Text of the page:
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We have a method whose parameter is defined as final,and then change the value of this parameter(in this method) and return it, it should not be changed as we passed it as final.
But this is not the case.

Please help me to understand this!

public static void main(String[] args) {
        EmployeeBean e1 = new EmployeeBean("1", "jitu");
System.out.println("object before set >>" + e1.getEmpName());

EmployeeBean newObj = x.changeFinalvalue(e1);
        System.out.println("object after set >>" + newObj.getEmpName());

public EmployeeBean changeFinalvalue(final EmployeeBean x) {
        return x;

Output : object after set >>jitu

object after set >>Jeet //doubt:it has to be 'jitu' only

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up vote 2 down vote accepted

You are not changing which object is being referred to by the parameter (which is not allowed here). Instead you are changing the state of the object (which is allowed here).

In other words, when you pass your e1 EmployeeBean object into the method, the x parameter refers to the same object that e1 refers to, and within the method, this cannot change, and so you can't do this:

public EmployeeBean changeFinalvalue(final EmployeeBean x) {
  x = new EmployeeBean(); // changing the reference is not allowed!
  return x;

But what you're doing -- changing the state of the object -- is allowed.

The only way that I know to prevent problems like this is to make a deep copy of the object passed in as parameter and work on the copy/clone object. You could also make the EmployeeBean immutable, but then it wouldn't be much of a Bean, now would it?

Edit: I figured that this question has had to have been asked here many times, and on a little searching, I've found that of course it has. Please look at these links for a good discussion on this. Note that this is a general issue about final variables whether they are method parameters or class fields:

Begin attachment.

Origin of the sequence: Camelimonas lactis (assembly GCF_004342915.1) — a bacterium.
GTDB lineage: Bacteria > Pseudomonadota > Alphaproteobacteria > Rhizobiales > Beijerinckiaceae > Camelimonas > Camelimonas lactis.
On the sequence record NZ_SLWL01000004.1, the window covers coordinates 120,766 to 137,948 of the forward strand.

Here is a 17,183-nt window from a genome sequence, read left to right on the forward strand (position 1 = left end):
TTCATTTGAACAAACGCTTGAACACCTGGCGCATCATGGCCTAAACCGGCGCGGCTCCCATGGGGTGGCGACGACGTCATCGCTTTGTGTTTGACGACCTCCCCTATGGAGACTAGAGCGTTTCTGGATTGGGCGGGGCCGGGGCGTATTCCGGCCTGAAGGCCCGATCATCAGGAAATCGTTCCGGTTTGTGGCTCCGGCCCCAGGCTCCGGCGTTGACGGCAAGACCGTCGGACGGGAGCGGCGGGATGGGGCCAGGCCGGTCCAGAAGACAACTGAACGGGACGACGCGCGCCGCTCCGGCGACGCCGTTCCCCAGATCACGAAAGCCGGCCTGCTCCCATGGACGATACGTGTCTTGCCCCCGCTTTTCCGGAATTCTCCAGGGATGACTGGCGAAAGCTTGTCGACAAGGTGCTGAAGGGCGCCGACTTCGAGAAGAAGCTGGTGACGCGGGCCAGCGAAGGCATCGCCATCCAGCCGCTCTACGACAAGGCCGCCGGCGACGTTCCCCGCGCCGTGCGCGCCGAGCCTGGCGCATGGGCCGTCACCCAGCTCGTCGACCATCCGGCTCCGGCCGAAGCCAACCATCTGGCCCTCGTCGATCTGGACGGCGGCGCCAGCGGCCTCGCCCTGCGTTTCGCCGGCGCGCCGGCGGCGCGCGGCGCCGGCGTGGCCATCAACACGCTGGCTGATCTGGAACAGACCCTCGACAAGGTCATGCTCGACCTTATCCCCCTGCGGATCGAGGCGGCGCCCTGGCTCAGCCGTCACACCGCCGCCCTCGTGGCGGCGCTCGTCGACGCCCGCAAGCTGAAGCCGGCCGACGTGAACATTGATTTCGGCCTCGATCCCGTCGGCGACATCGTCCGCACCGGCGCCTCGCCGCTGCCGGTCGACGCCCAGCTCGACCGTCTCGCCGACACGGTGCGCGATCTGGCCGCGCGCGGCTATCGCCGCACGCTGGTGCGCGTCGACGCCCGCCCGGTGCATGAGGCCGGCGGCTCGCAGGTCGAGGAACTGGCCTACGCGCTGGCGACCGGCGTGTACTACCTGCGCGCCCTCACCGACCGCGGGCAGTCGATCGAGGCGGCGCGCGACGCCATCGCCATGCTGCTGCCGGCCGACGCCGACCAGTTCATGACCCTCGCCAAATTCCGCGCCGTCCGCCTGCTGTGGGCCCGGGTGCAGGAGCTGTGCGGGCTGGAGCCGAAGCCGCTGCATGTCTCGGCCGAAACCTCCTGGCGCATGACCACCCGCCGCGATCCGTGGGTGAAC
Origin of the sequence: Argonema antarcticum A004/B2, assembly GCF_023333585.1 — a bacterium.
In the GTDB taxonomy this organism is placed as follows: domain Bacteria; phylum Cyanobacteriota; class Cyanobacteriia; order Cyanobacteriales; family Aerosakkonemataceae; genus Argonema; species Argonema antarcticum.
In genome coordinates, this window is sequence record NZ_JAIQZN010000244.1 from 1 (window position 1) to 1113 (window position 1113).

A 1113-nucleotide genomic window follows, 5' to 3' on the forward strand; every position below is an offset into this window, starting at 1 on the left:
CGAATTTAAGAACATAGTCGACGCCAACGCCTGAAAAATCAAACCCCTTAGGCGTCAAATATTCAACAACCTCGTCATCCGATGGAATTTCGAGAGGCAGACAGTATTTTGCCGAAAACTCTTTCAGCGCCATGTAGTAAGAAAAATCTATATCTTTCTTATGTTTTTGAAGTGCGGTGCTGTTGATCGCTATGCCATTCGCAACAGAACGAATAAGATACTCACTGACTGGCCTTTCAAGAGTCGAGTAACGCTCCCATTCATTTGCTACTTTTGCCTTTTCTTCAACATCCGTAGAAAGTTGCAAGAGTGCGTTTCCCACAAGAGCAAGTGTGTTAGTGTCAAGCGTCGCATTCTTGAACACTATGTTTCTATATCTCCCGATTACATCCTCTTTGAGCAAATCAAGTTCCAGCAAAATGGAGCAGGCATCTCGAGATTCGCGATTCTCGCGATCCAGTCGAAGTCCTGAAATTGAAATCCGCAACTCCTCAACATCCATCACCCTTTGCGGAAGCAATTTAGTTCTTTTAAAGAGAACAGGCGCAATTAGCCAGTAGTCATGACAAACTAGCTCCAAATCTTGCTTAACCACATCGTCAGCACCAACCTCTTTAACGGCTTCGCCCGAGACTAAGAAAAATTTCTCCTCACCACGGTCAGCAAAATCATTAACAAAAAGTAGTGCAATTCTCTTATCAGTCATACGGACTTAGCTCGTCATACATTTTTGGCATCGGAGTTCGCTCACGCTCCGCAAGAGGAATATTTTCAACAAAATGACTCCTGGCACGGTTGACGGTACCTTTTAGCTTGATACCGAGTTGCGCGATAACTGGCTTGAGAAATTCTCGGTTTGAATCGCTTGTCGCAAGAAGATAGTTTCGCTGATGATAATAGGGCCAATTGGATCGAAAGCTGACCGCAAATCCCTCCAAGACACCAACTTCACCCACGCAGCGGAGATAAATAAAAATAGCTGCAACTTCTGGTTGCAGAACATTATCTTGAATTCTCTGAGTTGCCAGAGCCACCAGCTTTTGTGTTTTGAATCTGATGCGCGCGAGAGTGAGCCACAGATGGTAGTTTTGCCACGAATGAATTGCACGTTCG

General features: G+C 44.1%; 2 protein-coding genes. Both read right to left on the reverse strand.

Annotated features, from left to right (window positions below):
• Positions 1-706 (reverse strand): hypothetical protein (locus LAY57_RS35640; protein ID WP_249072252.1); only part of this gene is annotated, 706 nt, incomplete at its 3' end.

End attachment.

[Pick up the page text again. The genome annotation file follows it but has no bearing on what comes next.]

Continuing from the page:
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The reference is final, but the object can still be mutable! – Louis Wasserman Mar 15 '12 at 3:37
Exactly and well said! – Hovercraft Full Of Eels Mar 15 '12 at 3:40

The reason this works is because 'final' only makes sure that the parameter value is not changed. In this case, that means the reference to the object. The fields of the object can still change.

The same is true for all other final variables.

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The final keyword in the parameter declaration part of a method means that you can't reassign it inside the method (say, x = new EmployeeBean();). But clearly, you can change its attributes, and because the method receives a reference to the object, any changes you make to the object's state inside the method will prevail after the method returns to its caller.

The only way to ensure that it doesn't get modified is by making it immutable, but of course whether or not you can make a particular object immutable depends completely on the problem at hand.

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but I don't think that you can really make a bean immutable since it needs to be changeable via setter methods. Better to make a deep copy or clone. – Hovercraft Full Of Eels Mar 15 '12 at 3:41
@HovercraftFullOfEels Agreed, it depends on the problem. – Óscar López Mar 15 '12 at 3:43

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